5’5”…Started playing golf at the age of 8 under the guidance of her father Domingo and turned professional after her sophomore year of college...Is a playing editor for Golf For Women magazine...Named Female Player of the Year by the Golf Writers Association of America (GWAA) from 1978-79 and in 1985...Named “Golfer of the Decade” by GOLF Magazine for the years 1978-87 during the Centennial of Golf in America celebration in 1988...Inducted into the PGA World Golf Hall of Fame in November 1989...Awarded the 1992 Flo Hyman Award by the Women’s Sports Foundation...Recipient of the USGA’s 1998 Bob Jones Award to recognize distinguished sportsmanship in the game of golf...Recipient of the 2000 William D. Richardson Award from the GWAA as well as the Golf Course Superintendents Association of America’s Old Tom Morris Award...Recognized during the LPGA’s 50th Anniversary in 2000 as one of the LPGA’s top-50 players and teachers...Inducted into the Georgia Sports Hall of Fame in February 2001...Named to Hispanic Business magazine’s list of 80 Elite Hispanic Women in April 2003...Presented with the 2003 Billie Jean King Contribution Award from the Women’s Sports Foundation...In 2004, became the first woman to receive the Frances Ouimet Award for Lifelong Contributions to Golf…Recipient of the 2006 ASAP Sports/Jim Murray Award given by the GWAA...In 2008, inducted into the New Mexico High School Hall of Fame…Founder and principal of the Nancy Lopez Golf Company...Married Ed Russel on June 25, 2017...Gave birth to daughters Ashley Marie in 1983; Erinn Shea in 1986; and Torri Heather in 1991...Competed as Nancy Lopez-Melton from 1980-81.
- In 2007, named captain of the 2009 PING U.S. Junior Solheim Cup Team; competed in six LPGA Tour events.
- In 2005, captained the U.S. Solheim Cup Team to a three-point victory to regain the Cup from Europe, 15-½ to 12-½.
- In 2004, named captain of the 2005 U.S. Solheim Cup Team.
- In 2002, announced she would compete in just 14 events as part of the Nancy Lopez Farewell Tour; recorded the third hole-in-one of her LPGA career during the second round of the Jamie Farr Kroger Classic Presented by ALLTEL.
- In 2000, played in a limited number of events due to gall bladder surgery in late May; season-best finish was a tie for ninth at The Office Depot; the Chick-fil-A Charity Championship officially renamed its title to the Chick-fil-A Charity Championship hosted by Nancy Lopez in her honor and she hosted the tournament for seven years; in March, the tournament announced the creation of the Nancy Lopez Award, which is presented annually in conjunction with the tournament to the world’s outstanding female amateur golfer.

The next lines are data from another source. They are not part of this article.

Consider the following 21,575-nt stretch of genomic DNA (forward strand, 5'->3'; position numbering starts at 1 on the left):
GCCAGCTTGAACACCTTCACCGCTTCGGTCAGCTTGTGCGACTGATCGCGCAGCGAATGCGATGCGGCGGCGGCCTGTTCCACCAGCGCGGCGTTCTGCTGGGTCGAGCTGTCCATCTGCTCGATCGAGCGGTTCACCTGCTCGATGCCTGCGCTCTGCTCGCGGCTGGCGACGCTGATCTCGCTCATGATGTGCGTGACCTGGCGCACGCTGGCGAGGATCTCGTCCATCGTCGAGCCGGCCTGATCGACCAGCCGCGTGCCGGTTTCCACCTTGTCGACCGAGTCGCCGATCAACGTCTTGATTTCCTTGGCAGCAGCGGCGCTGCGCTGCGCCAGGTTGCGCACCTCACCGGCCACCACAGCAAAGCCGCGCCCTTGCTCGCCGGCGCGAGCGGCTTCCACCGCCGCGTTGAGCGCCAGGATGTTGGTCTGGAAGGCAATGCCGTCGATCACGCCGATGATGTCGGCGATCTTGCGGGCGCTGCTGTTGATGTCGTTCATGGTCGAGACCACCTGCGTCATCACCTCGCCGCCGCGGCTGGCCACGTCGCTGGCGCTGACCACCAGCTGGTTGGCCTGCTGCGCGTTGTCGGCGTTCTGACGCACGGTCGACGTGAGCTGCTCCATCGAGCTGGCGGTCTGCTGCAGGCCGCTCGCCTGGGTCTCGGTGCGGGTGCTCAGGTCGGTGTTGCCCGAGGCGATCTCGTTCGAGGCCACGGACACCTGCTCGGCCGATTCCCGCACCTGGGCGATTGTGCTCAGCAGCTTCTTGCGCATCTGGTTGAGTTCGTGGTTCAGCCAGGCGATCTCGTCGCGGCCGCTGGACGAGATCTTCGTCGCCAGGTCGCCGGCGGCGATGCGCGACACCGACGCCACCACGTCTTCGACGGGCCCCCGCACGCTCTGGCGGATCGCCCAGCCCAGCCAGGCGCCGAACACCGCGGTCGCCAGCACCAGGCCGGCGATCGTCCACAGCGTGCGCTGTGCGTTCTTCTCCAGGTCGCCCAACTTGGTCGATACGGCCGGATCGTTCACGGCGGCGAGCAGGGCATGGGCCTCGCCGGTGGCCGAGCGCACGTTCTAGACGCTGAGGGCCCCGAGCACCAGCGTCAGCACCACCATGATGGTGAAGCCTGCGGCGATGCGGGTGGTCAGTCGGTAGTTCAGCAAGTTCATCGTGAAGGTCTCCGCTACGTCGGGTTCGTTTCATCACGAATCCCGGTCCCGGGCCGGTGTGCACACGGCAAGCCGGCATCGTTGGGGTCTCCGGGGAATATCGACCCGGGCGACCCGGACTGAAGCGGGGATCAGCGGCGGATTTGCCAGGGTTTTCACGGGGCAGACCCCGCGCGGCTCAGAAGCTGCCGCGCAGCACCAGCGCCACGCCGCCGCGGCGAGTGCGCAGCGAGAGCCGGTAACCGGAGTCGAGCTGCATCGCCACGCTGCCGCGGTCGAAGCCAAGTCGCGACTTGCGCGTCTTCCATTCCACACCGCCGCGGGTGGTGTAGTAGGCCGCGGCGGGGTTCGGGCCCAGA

- In 1999, played in a limited number of events due to knee surgery in May; best finish was a tie for 12th at both the Standard Register PING and AFLAC Champions Presented by Southern Living.
- In 1998, best finish was a tie for second at the Sara Lee Classic, where she lost in a four-way, sudden-death playoff to Barb Mucha.
- In 1997, won her 48th career title at the Chick-fil-A Charity Championship; with rounds of 69-68-69-69, became the first player to record four rounds in the 60s at the U.S. Women’s Open, yet still finished one stroke behind Alison Nicholas for her fourth runner-up finish at the event; crossed the $5 million milestone in career earnings after the season-ending ITT LPGA Tour Championship.
- In 1996, top finish was a tie for second at both the du Maurier Classic and the ITT LPGA Tour Championship.
- In 1995, posted nine top-20 finishes, including a season-best third place at the Youngstown-Warren LPGA Classic.
- In 1994, best finish was a tie for second at the Chrysler-Plymouth Tournament of Champions; crossed the $4 million mark in career earnings at the McCall’s LPGA Classic at Stratton Mountain.
- In 1993, won the Youngstown-Warren LPGA Classic in a sudden-death playoff with Deb Richard for her 47th career victory.
- In 1992, recorded back-to-back, sudden-death playoff victories at the Rail Charity Golf Classic and the PING-Cellular One LPGA Golf Championship; tied her career-low 64 during the final round of the Rail Charity Golf Classic.
- In 1991, played in only 11 events due to pregnancy; won the Sara Lee Classic; gave birth to third daughter, Torri Heather.
- In 1990, became the second player in LPGA history to cross the $3 million mark in career earnings when she captured the MBS LPGA Classic title in a sudden-death playoff with Cathy Gerring; was a member of the victorious U.S. Solheim Cup Team, carding a 2-1-0 record.